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J Med Genet 41:256-260 doi:10.1136/jmg.2003.010694
  • Original article

Gene–gene interaction in folate-related genes and risk of neural tube defects in a UK population

  1. C L Relton1,4,
  2. C S Wilding2,
  3. M S Pearce1,
  4. A J Laffling2,
  5. P A Jonas3,4,
  6. S A Lynch4,
  7. E J Tawn2,
  8. J Burn4
  1. 1Paediatric and Lifecourse Epidemiology Research Group, School of Clinical Medical Sciences, Newcastle University, Sir James Spence Institute, Royal Victoria Infirmary, Newcastle upon Tyne, NE1 4LP, UK
  2. 2Genetics Department, Westlakes Research Institute, Westlakes Science and Technology Park, Moor Row, Cumbria, CA24 3JY, UK
  3. 3West Cumberland Hospital, Whitehaven, Cumbria, CA28 8JG, UK
  4. 4Institute of Human Genetics, International Centre for Life, Central Parkway, Newcastle-upon-Tyne, NE1 3BZ, UK
  1. Correspondence to:
 Dr C L Relton
 Paediatric and Lifecourse Epidemiology Research Group, School of Clinical Medical Sciences, Newcastle University, Sir James Spence Institute, Royal Victoria Infirmary, Newcastle upon Tyne, NE1 4LP, UK; c.l.reltonncl.ac.uk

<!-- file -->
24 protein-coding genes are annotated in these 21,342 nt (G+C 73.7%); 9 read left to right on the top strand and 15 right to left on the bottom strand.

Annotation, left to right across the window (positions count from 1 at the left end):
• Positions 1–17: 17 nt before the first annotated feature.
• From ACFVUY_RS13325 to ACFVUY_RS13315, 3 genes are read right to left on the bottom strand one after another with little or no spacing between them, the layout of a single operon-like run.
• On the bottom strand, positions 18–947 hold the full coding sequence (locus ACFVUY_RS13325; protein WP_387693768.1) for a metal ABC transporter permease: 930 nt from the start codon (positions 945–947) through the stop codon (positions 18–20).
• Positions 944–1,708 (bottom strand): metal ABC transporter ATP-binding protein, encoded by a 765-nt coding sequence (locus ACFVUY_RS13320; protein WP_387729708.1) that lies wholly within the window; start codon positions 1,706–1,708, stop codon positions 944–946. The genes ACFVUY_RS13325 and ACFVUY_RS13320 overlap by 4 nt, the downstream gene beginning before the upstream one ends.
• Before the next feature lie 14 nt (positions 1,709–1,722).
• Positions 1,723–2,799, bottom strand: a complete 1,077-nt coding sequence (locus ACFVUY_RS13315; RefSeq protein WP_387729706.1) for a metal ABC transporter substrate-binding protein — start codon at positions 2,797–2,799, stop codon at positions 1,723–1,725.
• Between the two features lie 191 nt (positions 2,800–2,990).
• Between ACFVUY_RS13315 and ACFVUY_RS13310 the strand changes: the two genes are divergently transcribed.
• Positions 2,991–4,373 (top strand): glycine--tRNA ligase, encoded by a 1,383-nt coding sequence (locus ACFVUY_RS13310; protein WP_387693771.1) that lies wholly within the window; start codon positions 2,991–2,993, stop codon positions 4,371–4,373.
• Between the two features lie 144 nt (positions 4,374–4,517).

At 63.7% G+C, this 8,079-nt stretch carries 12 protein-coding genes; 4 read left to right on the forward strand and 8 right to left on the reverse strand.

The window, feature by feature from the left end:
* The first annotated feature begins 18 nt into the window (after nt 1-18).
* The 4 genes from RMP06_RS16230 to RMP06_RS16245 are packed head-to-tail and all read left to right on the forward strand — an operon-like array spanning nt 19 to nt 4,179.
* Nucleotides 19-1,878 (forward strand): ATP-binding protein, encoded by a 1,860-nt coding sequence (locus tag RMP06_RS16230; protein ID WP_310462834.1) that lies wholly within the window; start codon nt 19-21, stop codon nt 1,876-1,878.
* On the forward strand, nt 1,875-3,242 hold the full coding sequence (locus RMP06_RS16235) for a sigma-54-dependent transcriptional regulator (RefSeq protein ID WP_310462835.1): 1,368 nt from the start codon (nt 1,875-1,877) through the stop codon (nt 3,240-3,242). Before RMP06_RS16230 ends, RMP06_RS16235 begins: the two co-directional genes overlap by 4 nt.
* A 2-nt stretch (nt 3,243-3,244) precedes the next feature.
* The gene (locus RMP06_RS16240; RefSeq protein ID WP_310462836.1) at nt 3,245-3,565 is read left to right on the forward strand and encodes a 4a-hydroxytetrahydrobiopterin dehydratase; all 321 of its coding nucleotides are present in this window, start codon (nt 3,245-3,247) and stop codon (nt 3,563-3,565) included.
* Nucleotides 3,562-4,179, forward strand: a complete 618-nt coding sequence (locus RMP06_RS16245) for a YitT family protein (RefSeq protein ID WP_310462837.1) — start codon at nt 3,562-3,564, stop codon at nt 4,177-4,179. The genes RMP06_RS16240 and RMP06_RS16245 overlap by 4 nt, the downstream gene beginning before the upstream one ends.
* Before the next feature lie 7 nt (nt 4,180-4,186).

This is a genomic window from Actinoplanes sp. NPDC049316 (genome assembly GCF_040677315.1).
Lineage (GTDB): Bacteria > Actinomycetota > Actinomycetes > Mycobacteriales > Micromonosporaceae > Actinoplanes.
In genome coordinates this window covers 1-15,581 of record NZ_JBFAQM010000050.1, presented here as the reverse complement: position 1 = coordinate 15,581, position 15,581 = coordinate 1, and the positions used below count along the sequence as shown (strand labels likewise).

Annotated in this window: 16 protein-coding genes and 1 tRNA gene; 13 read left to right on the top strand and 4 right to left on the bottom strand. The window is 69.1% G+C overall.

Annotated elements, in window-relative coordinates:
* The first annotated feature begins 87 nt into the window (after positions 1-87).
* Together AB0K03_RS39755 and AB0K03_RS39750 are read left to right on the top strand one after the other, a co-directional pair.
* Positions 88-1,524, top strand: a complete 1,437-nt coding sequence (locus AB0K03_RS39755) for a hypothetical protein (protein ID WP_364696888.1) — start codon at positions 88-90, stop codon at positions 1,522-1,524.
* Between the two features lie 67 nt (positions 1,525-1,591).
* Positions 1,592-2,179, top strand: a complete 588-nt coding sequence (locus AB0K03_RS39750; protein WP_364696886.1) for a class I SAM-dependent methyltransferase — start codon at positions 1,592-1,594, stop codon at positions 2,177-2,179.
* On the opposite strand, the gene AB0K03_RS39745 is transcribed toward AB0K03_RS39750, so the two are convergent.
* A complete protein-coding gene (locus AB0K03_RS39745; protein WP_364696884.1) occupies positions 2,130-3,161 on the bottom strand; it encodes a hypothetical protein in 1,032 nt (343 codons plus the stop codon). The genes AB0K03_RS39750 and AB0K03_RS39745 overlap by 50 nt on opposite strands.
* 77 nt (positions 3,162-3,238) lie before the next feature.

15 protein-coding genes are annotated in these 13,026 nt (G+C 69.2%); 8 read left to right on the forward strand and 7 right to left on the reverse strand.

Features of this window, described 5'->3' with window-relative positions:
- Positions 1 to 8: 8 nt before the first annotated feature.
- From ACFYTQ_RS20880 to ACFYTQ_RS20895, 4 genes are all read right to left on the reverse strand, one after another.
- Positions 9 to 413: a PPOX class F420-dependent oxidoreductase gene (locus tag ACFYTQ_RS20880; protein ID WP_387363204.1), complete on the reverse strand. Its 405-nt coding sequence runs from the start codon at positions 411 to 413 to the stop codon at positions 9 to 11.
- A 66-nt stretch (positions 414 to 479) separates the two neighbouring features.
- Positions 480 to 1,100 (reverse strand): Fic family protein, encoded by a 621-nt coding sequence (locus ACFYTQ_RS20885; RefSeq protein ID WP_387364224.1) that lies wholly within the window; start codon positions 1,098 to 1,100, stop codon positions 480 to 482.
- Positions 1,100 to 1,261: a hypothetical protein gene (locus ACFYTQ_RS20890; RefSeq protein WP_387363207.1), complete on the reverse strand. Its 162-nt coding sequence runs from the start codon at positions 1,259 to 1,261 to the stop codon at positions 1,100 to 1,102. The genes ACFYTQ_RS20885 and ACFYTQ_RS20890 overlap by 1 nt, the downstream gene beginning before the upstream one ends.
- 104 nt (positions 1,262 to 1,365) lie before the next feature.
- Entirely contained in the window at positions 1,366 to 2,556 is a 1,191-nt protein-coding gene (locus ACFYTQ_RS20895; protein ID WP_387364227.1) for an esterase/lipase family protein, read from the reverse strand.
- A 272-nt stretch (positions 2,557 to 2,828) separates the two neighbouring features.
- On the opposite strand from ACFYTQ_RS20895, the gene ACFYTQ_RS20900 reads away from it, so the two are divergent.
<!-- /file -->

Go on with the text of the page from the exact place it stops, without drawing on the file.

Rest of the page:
• Accepted 8 January 2004
  • Revised 19 December 2003

Abstract

Objective: To investigate the contribution of polymorphic variation in genes involved in the folate-dependent homocysteine pathway in the aetiology of neural tube defects (NTD).

Design: Case-control association study.

Subjects: A total of 530 individuals from families affected by NTD, 645 maternal controls, and 602 healthy newborn controls from the northern UK.

Main outcome measures: Seven polymorphisms in six genes coding for proteins in the folate-dependent homocysteine pathway (MTHFR 677C→T, MTHFR 1298A→C, MTRR 66A→G, SHMT 1420C→T, CβS 844ins68, GCPII 1561C→T, RFC-1 80G→A). The impact of each polymorphism and the effect of gene–gene interactions (epistasis) upon risk of NTD were assessed using logistic regression analysis.

Results: The MTHFR 677C→T polymorphism was shown to represent a risk factor in NTD cases (CC v CT+TT odds ratio (OR) 2.03 [95% confidence interval (CI) 1.09, 3.79] p = 0.025) and the MTRR 66A→G polymorphism was shown to exert a protective effect in NTD cases (AA v AG+GG OR 0.31 [95% CI 0.10, 0.94] p = 0.04). When statistical tests for interaction were conducted, three genotype combinations in cases (MTRR/GCPII; MTHFR 677/CβS; MTHFR 677/MTRR) and one combination in case mothers (CβS/RFC-1) were shown to elevate NTD risk. Maternal–fetal interaction was also detected when offspring carried the MTHFR 677C→T variant and mothers carried the MTRR 66A→G variant, resulting in a significantly elevated risk of NTD.

Conclusion: Both independent genetic effects and gene–gene interaction were observed in relation to NTD risk. Multi-locus rather than single locus analysis might be preferable to gain an accurate assessment of genetic susceptibility to NTD.

Footnotes

  • This research was funded by BNFL and the Birth Defects Foundation.

  • Conflict of interest: none declared.